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Heather King Talks Food and Faith


Friend of the show Heather King stops by the studio to discuss her new book, “Famished: A Food Memoir with Recipes,” and her other recent writing. Heather shares the inspiration for her column at Magnificat, and the inspiring discoveries she has made along her career journey.

Father Dave asks Heather how she got into writing. “The writing was always a deep desire of my heart. But basically, I was a huge drunk. I was an alcoholic. That was the path I took for 20 years. I went to law school during that time, and then I sobered up and realized I was not cut out to be a lawyer, and that call in my heart from my youth came up. And I started writing and converted around that same time.”

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Father Dave points out that Heather uses humor in her writing. Heather shares, “I think humor is born from deep, deep pain and sorrow. This is the Cross. As Mother Theresa said, the joyful participation of the sorrows in the world. You can get morbid and overfocus on suffering, which of course is not Christ, but neither is it focusing on pleasures, like having lots of money and taking three vacations. That’s not Christ either. The most responses I get to my work is when I talk about some pathetic resentment I have for my 4-year-old neighbor. You know, just the stuff of our daily lives. It’s important to be honest.”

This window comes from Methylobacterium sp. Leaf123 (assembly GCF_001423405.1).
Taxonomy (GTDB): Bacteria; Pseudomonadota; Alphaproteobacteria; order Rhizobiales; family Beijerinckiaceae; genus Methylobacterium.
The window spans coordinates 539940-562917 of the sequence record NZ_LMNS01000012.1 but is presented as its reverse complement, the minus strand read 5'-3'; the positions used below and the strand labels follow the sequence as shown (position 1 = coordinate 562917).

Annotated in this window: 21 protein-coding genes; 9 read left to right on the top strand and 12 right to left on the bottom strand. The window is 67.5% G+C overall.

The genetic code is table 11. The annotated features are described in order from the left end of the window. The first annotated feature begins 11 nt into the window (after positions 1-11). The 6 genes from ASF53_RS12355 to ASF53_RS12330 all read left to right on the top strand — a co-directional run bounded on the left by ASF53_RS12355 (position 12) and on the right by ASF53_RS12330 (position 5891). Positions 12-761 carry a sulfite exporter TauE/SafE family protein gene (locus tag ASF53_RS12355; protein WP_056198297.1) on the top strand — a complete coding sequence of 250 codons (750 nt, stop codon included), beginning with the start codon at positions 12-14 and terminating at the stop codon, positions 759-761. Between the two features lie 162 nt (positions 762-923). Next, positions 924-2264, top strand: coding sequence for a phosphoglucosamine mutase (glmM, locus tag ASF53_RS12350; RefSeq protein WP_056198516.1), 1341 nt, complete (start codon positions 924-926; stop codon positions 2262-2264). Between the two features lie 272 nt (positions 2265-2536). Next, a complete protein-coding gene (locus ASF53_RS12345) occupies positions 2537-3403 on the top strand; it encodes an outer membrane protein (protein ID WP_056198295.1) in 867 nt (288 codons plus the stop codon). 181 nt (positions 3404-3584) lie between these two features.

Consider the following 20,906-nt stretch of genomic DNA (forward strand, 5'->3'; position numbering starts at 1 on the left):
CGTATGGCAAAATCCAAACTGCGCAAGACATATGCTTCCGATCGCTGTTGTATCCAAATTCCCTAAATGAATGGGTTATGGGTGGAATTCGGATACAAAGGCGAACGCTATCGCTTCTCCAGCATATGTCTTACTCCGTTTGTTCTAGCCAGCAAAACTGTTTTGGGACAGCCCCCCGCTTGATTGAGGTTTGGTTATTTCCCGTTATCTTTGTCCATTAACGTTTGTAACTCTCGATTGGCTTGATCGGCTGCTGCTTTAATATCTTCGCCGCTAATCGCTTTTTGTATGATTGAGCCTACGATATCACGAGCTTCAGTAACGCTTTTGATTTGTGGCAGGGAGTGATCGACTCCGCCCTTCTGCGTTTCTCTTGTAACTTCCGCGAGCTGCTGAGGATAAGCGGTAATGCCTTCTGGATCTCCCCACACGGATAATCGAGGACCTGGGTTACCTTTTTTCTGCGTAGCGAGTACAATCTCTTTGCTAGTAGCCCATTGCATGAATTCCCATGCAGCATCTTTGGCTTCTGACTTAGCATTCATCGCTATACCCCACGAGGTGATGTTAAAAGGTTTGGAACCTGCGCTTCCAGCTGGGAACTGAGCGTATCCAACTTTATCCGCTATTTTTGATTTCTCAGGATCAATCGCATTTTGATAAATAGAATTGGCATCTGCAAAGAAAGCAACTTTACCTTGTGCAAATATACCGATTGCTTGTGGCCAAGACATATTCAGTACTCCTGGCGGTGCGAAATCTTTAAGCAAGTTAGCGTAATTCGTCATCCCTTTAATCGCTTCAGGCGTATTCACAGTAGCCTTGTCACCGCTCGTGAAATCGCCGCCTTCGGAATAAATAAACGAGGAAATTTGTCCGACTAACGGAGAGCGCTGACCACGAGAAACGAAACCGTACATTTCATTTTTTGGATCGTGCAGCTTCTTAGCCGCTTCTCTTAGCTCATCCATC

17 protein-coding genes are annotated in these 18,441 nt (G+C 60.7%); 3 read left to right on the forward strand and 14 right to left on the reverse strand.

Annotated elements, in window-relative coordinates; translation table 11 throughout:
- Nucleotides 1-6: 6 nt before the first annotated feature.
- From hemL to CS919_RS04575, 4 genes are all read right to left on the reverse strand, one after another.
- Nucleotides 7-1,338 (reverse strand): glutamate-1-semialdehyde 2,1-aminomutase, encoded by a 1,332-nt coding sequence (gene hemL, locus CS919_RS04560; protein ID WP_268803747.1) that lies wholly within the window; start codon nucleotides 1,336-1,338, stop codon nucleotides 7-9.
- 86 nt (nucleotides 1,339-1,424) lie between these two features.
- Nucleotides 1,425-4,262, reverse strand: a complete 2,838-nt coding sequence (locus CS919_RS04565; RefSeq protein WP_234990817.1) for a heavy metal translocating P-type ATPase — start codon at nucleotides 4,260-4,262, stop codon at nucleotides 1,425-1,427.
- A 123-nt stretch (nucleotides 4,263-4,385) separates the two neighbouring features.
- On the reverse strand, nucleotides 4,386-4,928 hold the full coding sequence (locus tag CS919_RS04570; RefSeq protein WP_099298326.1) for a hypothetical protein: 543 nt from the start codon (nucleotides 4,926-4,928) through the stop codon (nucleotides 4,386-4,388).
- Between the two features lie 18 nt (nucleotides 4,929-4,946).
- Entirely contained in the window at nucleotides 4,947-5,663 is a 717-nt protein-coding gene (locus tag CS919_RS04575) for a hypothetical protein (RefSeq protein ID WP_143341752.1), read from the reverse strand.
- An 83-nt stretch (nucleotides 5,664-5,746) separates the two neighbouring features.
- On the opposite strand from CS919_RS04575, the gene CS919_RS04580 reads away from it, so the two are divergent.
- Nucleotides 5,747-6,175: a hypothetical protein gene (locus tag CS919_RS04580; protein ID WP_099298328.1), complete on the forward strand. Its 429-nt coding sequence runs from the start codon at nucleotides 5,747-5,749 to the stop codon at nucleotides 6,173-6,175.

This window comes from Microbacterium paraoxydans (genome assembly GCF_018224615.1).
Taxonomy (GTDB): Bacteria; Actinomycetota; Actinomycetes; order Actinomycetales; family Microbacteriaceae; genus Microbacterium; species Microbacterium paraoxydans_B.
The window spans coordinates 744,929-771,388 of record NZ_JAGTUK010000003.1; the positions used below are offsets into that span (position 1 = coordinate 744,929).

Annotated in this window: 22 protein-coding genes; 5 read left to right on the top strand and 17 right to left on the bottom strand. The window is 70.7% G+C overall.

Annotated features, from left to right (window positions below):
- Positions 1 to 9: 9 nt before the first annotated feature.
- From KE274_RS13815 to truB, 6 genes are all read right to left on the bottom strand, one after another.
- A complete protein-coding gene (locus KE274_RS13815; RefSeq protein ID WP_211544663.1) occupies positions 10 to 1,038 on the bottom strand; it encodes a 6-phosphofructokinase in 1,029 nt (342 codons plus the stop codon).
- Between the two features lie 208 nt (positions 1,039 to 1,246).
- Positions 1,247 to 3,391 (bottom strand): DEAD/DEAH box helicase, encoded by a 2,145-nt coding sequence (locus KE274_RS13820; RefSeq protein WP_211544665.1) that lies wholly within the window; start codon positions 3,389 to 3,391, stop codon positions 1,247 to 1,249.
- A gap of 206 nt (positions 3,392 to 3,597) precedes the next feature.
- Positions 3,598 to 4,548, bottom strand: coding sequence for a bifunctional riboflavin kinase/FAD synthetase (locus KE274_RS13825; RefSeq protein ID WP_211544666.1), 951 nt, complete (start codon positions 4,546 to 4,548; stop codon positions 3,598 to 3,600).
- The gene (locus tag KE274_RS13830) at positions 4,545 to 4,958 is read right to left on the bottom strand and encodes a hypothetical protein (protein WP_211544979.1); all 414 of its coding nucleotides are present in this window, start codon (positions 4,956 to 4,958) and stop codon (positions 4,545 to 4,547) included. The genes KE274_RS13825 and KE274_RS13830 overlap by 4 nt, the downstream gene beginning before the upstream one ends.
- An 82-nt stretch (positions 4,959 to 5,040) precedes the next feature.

Heather discusses her Magnificat column, “Credible Witnesses.”  “It’s finding those in our history, that maybe one day will be saints. It’s a blast. I get to find out about all of these people. And the Church, to her great credit, attracts eccentrics. We get to have martyrs, people who survived on the Eucharist alone for 40 years. There was Bartolo Longo — he was a Satanist priest, and he came back to the Church. There are composers and artists … It’s a blast.”

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Father Dave asks why she chose to focus her new book on food and faith. “Christ himself said they knew him in the breaking of bread. And didn’t he know human beings? He knew we love our food. I remember when my father died, all eight of us kids were there, and it was this sacred, holy time, but then an hour later everyone was like, ‘What are we eating for dinner?’ It’s that part of life that goes on. … The Mass is about connecting all of us. This other Catholic guy interviewed me and asked what a food memoir has to do with Catholicism. I didn’t even know how to respond. The Mass is a meal! Christ is our model for everything. How did Christ spend his time? He loved sitting down for a meal. What is the first thing he does after he is resurrected? He tells the apostles to build a fire and cook some fish. His first public miracle at the wedding of Cana has to do with food and drink. And the Last Supper: The last thing he does is share a meal with his beloved friends. The Gospels are shot through with beautiful stories about food and communion.” (Original Air 6-25-18)